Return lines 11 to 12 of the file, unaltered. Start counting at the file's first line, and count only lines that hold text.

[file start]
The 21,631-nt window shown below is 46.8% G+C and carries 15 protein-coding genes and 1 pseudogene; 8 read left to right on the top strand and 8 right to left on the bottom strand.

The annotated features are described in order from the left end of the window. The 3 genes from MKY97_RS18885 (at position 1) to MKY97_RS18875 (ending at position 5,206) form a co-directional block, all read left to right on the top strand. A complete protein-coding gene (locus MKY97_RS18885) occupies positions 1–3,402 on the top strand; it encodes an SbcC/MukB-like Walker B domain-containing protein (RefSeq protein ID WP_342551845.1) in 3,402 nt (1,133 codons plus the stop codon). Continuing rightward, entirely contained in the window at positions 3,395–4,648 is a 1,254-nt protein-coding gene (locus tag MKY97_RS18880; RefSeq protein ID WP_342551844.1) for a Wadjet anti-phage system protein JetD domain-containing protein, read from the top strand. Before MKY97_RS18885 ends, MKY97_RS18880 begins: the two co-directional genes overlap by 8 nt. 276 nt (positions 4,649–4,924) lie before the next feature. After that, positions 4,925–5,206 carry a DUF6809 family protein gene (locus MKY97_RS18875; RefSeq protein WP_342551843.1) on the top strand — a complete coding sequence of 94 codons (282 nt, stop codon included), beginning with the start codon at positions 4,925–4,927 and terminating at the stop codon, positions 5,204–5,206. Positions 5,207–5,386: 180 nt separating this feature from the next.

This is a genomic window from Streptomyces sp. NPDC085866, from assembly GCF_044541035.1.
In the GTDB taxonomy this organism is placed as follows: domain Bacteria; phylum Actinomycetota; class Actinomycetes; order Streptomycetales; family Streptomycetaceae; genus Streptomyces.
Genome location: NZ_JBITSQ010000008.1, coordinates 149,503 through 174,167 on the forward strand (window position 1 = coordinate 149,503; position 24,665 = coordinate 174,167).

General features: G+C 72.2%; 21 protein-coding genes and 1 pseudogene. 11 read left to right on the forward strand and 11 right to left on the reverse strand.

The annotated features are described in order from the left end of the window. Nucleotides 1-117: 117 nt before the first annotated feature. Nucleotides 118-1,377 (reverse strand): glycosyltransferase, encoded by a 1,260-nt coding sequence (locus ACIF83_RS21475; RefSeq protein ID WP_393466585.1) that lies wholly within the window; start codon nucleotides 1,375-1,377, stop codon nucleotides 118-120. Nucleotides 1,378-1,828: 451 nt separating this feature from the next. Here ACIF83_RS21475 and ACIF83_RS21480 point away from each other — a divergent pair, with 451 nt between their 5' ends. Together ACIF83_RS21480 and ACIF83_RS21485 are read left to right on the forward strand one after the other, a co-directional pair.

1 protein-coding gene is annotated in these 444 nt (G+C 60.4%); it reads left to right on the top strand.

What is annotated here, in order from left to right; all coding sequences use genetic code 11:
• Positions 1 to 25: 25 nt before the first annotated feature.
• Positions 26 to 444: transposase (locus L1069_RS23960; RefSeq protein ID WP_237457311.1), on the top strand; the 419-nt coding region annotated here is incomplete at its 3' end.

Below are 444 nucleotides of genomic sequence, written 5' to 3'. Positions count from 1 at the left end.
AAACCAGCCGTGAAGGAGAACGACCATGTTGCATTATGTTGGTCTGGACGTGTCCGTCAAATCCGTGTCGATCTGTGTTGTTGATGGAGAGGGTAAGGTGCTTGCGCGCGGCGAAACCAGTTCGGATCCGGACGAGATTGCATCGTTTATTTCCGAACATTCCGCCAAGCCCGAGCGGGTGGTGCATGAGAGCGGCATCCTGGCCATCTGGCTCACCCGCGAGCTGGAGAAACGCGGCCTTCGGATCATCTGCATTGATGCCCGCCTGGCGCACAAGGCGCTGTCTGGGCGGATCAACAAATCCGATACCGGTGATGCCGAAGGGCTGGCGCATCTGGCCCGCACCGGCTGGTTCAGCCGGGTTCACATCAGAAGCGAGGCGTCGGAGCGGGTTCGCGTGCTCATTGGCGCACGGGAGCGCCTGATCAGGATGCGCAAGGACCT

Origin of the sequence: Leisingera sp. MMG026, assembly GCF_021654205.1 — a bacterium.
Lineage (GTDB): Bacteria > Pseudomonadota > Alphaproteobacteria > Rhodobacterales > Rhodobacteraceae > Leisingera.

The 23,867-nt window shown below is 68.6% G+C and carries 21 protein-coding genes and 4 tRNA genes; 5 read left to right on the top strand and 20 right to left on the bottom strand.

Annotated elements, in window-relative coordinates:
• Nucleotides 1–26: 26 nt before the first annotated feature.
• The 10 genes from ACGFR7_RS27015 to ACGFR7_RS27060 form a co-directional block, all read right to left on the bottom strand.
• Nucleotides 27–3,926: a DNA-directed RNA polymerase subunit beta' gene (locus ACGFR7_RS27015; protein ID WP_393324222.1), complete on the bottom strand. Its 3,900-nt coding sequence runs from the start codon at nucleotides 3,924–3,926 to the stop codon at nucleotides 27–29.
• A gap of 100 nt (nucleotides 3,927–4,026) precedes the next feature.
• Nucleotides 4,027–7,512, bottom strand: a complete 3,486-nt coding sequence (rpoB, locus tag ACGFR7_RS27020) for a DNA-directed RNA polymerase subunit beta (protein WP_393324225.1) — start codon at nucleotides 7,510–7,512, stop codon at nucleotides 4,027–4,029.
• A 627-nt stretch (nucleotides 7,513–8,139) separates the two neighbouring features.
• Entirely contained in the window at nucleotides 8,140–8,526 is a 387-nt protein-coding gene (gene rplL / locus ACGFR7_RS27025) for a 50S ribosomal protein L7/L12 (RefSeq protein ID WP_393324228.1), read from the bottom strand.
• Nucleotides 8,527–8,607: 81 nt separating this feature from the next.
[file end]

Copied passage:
• Positions 26 to 444: transposase (locus L1069_RS23960; RefSeq protein ID WP_237457311.1), on the top strand; the 419-nt coding region annotated here is incomplete at its 3' end.

Below are 444 nucleotides of genomic sequence, written 5' to 3'. Positions count from 1 at the left end.